The iPhone maker took newspaper and magazine companies on a detour to a boondoggle.
Apple Inc. is revamping its digital bookstore in another attempt to take on Amazon’s dominance. I can’t help thinking: What if?
Not what if Apple had succeeded the first time around, when it introduced a way to purchase electronic books with the 2010 debut of the iPad. No, Apple is the most valuable public company in the world, and its iBooks digital book store and e-reading app was always going to be an immaterial part of its business.
The missed opportunity was for Apple’s business partners, particularly newspaper and magazine companies, which Apple persuaded to turn themselves inside out to take advantage of the iPad. It turned out that Apple was leading those partners to a dead end.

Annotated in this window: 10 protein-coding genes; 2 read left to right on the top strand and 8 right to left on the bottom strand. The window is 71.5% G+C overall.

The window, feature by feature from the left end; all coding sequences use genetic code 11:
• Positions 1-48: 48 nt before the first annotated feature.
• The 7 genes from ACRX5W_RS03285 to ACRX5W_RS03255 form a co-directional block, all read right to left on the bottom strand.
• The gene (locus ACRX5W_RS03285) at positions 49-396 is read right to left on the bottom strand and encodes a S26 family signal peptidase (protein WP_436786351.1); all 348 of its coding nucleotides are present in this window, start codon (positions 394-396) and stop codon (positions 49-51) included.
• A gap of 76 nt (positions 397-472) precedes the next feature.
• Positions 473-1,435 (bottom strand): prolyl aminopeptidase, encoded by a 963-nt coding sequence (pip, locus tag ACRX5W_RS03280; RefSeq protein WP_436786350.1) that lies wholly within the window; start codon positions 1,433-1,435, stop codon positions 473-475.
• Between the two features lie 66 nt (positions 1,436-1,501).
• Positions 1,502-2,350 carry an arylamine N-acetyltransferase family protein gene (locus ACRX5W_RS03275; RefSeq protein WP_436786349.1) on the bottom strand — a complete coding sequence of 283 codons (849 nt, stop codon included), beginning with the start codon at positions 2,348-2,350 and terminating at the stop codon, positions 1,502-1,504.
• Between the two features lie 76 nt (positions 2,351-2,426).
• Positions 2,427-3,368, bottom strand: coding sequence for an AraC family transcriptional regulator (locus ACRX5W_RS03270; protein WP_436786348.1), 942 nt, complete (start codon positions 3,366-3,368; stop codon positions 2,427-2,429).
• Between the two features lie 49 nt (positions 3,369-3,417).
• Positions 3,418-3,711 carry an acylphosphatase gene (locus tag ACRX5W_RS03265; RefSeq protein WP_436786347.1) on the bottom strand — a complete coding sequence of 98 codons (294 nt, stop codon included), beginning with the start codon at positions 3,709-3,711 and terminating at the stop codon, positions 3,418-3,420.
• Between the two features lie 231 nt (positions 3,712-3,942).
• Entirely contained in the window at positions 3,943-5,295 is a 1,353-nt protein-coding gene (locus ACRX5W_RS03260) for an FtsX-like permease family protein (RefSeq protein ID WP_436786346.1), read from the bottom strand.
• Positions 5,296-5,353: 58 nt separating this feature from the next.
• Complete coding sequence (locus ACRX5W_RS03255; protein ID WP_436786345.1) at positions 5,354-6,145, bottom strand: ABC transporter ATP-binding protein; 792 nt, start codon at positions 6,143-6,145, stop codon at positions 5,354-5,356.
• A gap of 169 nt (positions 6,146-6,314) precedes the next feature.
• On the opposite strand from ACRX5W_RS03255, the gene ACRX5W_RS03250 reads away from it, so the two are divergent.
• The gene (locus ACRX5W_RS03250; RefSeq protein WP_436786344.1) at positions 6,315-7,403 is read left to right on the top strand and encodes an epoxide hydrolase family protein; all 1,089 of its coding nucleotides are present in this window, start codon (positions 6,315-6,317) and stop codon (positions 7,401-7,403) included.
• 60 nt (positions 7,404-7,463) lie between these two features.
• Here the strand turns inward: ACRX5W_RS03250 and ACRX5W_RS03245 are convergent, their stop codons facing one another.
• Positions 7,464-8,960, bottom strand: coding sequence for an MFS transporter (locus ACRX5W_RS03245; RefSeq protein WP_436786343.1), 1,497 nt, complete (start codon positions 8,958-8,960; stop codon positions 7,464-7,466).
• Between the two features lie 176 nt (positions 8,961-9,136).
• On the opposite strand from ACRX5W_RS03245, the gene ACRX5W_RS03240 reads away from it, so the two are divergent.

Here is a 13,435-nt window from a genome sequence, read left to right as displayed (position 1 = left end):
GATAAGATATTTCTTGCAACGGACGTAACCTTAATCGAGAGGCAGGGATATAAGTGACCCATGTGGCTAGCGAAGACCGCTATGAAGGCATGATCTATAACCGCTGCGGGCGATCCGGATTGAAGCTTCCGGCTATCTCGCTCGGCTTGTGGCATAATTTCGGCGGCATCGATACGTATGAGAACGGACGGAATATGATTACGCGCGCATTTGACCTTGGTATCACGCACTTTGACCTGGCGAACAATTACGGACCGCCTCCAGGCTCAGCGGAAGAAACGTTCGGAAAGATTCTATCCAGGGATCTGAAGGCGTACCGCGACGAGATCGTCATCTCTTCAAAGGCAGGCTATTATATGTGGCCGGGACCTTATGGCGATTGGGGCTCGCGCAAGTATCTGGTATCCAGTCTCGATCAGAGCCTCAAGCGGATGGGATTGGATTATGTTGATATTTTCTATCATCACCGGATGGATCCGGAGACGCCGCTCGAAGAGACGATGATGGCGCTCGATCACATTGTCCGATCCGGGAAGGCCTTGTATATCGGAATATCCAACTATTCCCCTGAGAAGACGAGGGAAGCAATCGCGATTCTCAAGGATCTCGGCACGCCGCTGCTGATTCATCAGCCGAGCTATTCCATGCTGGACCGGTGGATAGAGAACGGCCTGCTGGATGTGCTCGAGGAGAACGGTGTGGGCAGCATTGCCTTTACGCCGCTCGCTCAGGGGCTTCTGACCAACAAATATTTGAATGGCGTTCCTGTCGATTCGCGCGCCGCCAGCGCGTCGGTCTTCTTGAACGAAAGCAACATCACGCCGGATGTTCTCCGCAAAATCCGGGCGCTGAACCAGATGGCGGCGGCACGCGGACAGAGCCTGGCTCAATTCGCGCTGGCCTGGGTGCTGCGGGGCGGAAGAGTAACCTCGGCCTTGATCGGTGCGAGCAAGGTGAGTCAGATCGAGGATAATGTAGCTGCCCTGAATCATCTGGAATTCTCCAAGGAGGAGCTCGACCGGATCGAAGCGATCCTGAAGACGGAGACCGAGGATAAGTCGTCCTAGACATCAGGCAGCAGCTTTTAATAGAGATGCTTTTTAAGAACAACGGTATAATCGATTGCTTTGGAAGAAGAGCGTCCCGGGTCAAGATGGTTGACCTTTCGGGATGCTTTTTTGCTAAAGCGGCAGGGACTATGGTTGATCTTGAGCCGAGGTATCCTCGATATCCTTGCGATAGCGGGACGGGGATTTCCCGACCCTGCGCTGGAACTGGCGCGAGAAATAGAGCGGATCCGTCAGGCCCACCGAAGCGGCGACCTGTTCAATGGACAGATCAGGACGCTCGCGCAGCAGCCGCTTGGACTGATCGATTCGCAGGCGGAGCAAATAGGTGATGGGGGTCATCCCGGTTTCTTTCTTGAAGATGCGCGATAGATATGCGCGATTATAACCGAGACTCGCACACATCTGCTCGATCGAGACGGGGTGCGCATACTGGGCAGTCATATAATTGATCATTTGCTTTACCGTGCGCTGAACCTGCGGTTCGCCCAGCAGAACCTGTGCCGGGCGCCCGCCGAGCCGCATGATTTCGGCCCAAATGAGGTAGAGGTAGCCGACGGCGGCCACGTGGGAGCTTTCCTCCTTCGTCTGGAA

Sure, some of Apple’s business partners had misgivings, but most devoted time, people and money to tailor newspapers and magazines to the iPad. News Corp., publisher of papers including the Wall Street Journal and the Sun in the U.K., created daily newspaper versions for the iPad and an iPad-only publication called the Daily.
The parent companies of Esquire magazine, Fortune and Better Homes and Gardens were among the print companies that created a joint venture to sell a Netflix-like subscription for dozens of iPad magazine titles. In hindsight, it was a waste, and Steve Jobs led them all on a costly detour.
Editor’s note: This article is a must read, not least for the accuracy of the story.